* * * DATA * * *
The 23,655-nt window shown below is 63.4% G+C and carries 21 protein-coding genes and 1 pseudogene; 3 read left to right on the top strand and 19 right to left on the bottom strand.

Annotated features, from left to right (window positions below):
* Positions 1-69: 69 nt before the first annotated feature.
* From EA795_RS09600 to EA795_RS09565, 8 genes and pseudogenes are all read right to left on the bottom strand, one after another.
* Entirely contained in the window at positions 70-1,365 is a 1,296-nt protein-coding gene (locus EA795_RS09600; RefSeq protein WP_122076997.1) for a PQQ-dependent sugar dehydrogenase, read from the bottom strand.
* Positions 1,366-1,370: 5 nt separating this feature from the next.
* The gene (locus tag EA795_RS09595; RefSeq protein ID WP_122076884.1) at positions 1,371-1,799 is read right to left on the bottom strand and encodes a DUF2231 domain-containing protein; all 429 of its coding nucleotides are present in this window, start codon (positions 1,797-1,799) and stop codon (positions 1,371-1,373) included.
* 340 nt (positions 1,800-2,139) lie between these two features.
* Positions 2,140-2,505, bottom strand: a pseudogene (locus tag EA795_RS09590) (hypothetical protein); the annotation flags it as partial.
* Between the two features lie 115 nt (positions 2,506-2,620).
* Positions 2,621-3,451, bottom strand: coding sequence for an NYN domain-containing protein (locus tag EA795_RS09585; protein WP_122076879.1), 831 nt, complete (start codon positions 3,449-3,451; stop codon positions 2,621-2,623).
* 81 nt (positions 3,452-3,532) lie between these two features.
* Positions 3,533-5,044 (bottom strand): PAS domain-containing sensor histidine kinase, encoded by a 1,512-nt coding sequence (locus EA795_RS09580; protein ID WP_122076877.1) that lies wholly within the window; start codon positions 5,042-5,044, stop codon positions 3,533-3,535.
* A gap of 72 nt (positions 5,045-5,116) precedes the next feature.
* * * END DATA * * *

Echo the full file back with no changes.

The 23,655-nt window shown below is 63.4% G+C and carries 21 protein-coding genes and 1 pseudogene; 3 read left to right on the top strand and 19 right to left on the bottom strand.

Annotated features, from left to right (window positions below):
* Positions 1-69: 69 nt before the first annotated feature.
* From EA795_RS09600 to EA795_RS09565, 8 genes and pseudogenes are all read right to left on the bottom strand, one after another.
* Entirely contained in the window at positions 70-1,365 is a 1,296-nt protein-coding gene (locus EA795_RS09600; RefSeq protein WP_122076997.1) for a PQQ-dependent sugar dehydrogenase, read from the bottom strand.
* Positions 1,366-1,370: 5 nt separating this feature from the next.
* The gene (locus tag EA795_RS09595; RefSeq protein ID WP_122076884.1) at positions 1,371-1,799 is read right to left on the bottom strand and encodes a DUF2231 domain-containing protein; all 429 of its coding nucleotides are present in this window, start codon (positions 1,797-1,799) and stop codon (positions 1,371-1,373) included.
* 340 nt (positions 1,800-2,139) lie between these two features.
* Positions 2,140-2,505, bottom strand: a pseudogene (locus tag EA795_RS09590) (hypothetical protein); the annotation flags it as partial.
* Between the two features lie 115 nt (positions 2,506-2,620).
* Positions 2,621-3,451, bottom strand: coding sequence for an NYN domain-containing protein (locus tag EA795_RS09585; protein WP_122076879.1), 831 nt, complete (start codon positions 3,449-3,451; stop codon positions 2,621-2,623).
* 81 nt (positions 3,452-3,532) lie between these two features.
* Positions 3,533-5,044 (bottom strand): PAS domain-containing sensor histidine kinase, encoded by a 1,512-nt coding sequence (locus EA795_RS09580; protein ID WP_122076877.1) that lies wholly within the window; start codon positions 5,042-5,044, stop codon positions 3,533-3,535.
* A gap of 72 nt (positions 5,045-5,116) precedes the next feature.